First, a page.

Data from a coal-fired unit shut down in Georgia, showing the changes in ambient PM2.5, O3, SO2, and NO2. The thick blue line shows power generation (gross load), with the shutdown marked by the grey bar. Black lines show pollutant concentrations: the solid line shows concentration of each pollutant in the immediate region around the power plant, with dashed lines out to a 100km radius. This is an individual instance of the aggregate averages presented in the main text (Fig. 2, as well as Figures ED2 and ED5, and all Supplementary Tables).
As in Fig. 3a,b, only using an instrumental variables approach to estimate the effect of a 1 µg m-3 increase in PM2.5 on mortality and crop yields. In this approach, coal unit shutdowns are first related to PM2.5 concentrations; those predicted PM2.5 values are then related to mortality and crop yields. This approach strips out the variation in aerosol PM2.5 and other covarying pollutants not associated with unit shutdown. Central estimates are similar to Fig. 3a,b (but with larger error bars) indicating robustness of the approach of relating unit shutdowns directly to downstream outcomes. However, results should be interpreted as the impact of all pollutants covarying with PM2.5, and not PM2.5 alone.
Extended Data Fig. 8 A summary of impacts results estimated from different models at the county level.
The top row shows reduced form results for pollution, mortality, and crop impacts for 3 county-based models. The 25km and 200km coal models are shown in Fig. 2 and Fig. 3 in the main text. The third (top set of points) model includes natural-gas fired units. Red dots indicate coal unit impacts, and blue dots indicate natural gas unit impacts. The bottom row shows a comparison of instrumental variables (IV) results, whereby the number of units within a given radius is first related to changes in ambient pollution; those changes in pollution are then related in a second step to outcomes. Although results are cast as per μg m-3, they should be interpreted as the impacts of all pollution that covaries with PM2.5. The robustness of these IV results across models highlights the need for more causally-identified impacts studies and provides evidence that natural gas-fired units are not benign. Error bars show the 5th-95th percentile confidence interval; all estimates include county and year fixed effects, with standard errors clustered at the county level. Small grey bars show the average of the three models for each outcome.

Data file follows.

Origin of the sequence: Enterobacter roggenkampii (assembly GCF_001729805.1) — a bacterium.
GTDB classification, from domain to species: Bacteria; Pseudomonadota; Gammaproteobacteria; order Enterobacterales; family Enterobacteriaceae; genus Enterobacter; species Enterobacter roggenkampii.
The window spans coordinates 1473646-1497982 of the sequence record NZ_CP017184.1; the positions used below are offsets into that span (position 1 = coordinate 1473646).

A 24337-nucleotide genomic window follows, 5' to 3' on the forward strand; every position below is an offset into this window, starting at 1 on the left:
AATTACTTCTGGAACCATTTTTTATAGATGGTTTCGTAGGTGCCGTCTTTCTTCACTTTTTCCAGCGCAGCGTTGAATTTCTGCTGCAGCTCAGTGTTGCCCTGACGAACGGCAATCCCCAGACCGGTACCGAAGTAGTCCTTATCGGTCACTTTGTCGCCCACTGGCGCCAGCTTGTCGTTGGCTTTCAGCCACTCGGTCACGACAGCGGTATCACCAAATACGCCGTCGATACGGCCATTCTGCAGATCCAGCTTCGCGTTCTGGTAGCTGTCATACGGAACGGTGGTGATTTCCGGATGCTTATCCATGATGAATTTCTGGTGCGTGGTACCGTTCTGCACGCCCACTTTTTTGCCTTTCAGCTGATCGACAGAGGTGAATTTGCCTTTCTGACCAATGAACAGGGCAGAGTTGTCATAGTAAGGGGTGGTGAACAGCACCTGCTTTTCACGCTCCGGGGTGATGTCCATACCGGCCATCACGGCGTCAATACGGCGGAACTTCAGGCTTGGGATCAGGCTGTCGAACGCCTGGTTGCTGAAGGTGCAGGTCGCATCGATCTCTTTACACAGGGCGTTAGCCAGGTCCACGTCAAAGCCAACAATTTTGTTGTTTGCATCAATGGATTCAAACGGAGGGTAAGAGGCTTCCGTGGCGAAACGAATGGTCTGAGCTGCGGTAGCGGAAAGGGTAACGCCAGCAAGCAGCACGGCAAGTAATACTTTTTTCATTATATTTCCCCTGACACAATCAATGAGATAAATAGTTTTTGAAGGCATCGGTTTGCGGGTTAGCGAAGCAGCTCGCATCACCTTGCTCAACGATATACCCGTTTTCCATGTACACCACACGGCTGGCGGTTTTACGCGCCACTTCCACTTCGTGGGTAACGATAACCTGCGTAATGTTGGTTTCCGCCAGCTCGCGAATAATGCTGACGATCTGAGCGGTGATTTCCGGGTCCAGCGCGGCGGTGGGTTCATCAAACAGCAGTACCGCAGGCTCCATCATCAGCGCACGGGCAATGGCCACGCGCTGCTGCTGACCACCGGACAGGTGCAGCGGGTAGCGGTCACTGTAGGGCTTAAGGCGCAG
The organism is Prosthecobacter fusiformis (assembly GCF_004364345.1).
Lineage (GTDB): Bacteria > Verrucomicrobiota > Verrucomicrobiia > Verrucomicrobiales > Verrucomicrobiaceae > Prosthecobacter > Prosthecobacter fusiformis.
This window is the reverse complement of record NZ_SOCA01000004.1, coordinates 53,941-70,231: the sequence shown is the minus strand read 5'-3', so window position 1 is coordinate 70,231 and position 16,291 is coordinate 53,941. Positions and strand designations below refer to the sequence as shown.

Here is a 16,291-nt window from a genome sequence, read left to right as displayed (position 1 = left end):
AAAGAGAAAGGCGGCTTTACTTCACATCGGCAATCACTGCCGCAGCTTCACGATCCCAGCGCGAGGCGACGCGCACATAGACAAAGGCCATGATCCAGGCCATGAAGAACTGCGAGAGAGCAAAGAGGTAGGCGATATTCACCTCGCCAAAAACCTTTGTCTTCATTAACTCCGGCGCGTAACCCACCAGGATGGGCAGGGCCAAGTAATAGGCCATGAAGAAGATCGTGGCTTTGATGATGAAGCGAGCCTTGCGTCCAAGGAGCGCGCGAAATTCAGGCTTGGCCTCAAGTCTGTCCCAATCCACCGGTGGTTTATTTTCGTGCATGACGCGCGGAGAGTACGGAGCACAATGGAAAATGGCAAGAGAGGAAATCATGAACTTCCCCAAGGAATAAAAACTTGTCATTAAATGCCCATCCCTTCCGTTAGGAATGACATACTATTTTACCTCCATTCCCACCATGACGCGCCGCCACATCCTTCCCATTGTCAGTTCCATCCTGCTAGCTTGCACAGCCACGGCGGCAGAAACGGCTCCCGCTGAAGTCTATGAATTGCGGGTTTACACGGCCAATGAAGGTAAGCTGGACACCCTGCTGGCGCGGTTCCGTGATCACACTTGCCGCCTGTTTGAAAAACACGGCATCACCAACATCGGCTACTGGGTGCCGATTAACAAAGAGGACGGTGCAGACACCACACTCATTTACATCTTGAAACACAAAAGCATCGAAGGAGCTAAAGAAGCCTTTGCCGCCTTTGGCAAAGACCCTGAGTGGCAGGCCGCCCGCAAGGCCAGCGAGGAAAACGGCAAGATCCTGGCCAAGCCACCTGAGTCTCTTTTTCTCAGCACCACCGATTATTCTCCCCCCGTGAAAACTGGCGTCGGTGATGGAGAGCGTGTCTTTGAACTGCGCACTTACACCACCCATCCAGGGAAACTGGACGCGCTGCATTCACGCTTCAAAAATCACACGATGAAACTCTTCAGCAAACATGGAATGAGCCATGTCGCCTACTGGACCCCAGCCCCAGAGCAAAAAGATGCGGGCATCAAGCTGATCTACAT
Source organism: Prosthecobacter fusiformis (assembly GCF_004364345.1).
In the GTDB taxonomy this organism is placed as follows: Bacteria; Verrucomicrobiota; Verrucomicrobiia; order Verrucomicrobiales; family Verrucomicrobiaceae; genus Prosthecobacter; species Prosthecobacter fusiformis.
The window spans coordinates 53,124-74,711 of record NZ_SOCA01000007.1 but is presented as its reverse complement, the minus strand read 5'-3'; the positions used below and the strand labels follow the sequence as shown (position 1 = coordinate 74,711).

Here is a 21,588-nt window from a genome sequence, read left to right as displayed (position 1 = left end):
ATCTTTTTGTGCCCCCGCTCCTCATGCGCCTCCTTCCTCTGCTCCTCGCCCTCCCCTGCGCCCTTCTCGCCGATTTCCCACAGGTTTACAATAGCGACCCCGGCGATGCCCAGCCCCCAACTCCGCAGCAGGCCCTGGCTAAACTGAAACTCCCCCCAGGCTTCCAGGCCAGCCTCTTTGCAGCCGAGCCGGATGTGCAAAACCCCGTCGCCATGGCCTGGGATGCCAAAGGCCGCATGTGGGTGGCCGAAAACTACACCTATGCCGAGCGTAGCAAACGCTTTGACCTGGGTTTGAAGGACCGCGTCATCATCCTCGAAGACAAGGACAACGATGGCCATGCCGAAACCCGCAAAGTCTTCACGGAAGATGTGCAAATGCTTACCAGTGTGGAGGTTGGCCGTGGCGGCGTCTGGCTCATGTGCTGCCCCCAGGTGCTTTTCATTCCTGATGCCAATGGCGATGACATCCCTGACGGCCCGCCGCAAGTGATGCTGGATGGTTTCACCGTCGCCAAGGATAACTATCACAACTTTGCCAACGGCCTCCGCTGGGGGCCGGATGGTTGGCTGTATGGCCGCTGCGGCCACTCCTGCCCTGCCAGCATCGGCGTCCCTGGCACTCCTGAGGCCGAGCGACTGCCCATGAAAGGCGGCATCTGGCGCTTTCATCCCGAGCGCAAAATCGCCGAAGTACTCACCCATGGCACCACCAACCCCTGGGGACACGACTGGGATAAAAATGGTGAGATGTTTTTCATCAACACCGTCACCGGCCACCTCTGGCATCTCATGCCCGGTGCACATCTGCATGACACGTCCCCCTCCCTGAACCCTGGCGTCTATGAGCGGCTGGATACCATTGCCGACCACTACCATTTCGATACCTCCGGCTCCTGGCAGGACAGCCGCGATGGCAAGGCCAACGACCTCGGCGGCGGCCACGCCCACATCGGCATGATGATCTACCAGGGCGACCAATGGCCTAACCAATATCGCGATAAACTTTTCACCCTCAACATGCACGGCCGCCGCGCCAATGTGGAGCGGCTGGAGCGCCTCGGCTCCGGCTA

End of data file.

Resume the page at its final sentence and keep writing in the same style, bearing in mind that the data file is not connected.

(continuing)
The left column shows the results presented in Fig. 3c-f, with mortality and crop yield impacts integrated over the study period for plants within (a) a 200km radius, and (b) a 25km radius from each county. Right column shows the calculation described for impacts of remaining coal-fired units still operating, assuming that their impacts are the same as those that have been decommissioned.
Central mortality estimates in this study are similar to previous empirical exposure studies, for both total mortality and infant mortality. The Thurston et al, Eftim et al, and Zeger et al studies all focused on adults; Chay & Greenstone and Knitell et al focus on infant mortality. GBD results (2005-2013) are derived by combining PM2.5 reduction estimates from and pollution mortality from the GBD web interface. Apte et al results are for the lowest quartile (U.S. in that category), cast as percentages, and Burnett et al are estimated from the GEMM total mortality curve provided in the paper. Although not statistically significant (error bars show 5th-95th percentile confidence interval) the instrumental variables estimates from this analysis nevertheless highlight the importance of future causally-identified observational studies, as well as the critical role more comprehensive monitoring may play in reducing measurement errors (see Figure ED8).
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Burney, J.A. The downstream air pollution impacts of the transition from coal to natural gas in the United States. Nat Sustain (2020) doi:10.1038/s41893-019-0453-5